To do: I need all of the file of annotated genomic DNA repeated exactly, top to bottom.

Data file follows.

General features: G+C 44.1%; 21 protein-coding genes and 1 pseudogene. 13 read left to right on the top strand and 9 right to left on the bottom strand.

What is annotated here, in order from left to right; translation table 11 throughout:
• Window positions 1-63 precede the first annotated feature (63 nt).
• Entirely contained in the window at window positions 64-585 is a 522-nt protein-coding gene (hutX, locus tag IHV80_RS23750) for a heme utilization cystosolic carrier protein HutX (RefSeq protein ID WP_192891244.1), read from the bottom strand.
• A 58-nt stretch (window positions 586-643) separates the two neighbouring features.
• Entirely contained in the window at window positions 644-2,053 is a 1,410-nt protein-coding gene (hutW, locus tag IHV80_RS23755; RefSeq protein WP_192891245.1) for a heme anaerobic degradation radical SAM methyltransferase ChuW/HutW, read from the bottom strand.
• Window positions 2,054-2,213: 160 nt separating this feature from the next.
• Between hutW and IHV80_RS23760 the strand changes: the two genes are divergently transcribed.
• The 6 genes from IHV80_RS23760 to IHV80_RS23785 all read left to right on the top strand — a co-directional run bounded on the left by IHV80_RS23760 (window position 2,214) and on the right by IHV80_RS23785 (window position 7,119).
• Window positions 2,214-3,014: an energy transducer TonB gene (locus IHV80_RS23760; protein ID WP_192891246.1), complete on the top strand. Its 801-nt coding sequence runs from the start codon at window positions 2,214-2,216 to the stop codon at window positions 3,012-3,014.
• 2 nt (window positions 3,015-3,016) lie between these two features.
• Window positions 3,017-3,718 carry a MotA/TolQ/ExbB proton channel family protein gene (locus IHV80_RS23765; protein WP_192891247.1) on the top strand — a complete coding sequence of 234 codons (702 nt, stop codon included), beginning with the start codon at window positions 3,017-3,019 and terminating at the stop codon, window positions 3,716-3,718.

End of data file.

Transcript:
General features: G+C 44.1%; 21 protein-coding genes and 1 pseudogene. 13 read left to right on the top strand and 9 right to left on the bottom strand.

What is annotated here, in order from left to right; translation table 11 throughout:
• Window positions 1-63 precede the first annotated feature (63 nt).
• Entirely contained in the window at window positions 64-585 is a 522-nt protein-coding gene (hutX, locus tag IHV80_RS23750) for a heme utilization cystosolic carrier protein HutX (RefSeq protein ID WP_192891244.1), read from the bottom strand.
• A 58-nt stretch (window positions 586-643) separates the two neighbouring features.
• Entirely contained in the window at window positions 644-2,053 is a 1,410-nt protein-coding gene (hutW, locus tag IHV80_RS23755; RefSeq protein WP_192891245.1) for a heme anaerobic degradation radical SAM methyltransferase ChuW/HutW, read from the bottom strand.
• Window positions 2,054-2,213: 160 nt separating this feature from the next.
• Between hutW and IHV80_RS23760 the strand changes: the two genes are divergently transcribed.
• The 6 genes from IHV80_RS23760 to IHV80_RS23785 all read left to right on the top strand — a co-directional run bounded on the left by IHV80_RS23760 (window position 2,214) and on the right by IHV80_RS23785 (window position 7,119).
• Window positions 2,214-3,014: an energy transducer TonB gene (locus IHV80_RS23760; protein ID WP_192891246.1), complete on the top strand. Its 801-nt coding sequence runs from the start codon at window positions 2,214-2,216 to the stop codon at window positions 3,012-3,014.
• 2 nt (window positions 3,015-3,016) lie between these two features.
• Window positions 3,017-3,718 carry a MotA/TolQ/ExbB proton channel family protein gene (locus IHV80_RS23765; protein WP_192891247.1) on the top strand — a complete coding sequence of 234 codons (702 nt, stop codon included), beginning with the start codon at window positions 3,017-3,019 and terminating at the stop codon, window positions 3,716-3,718.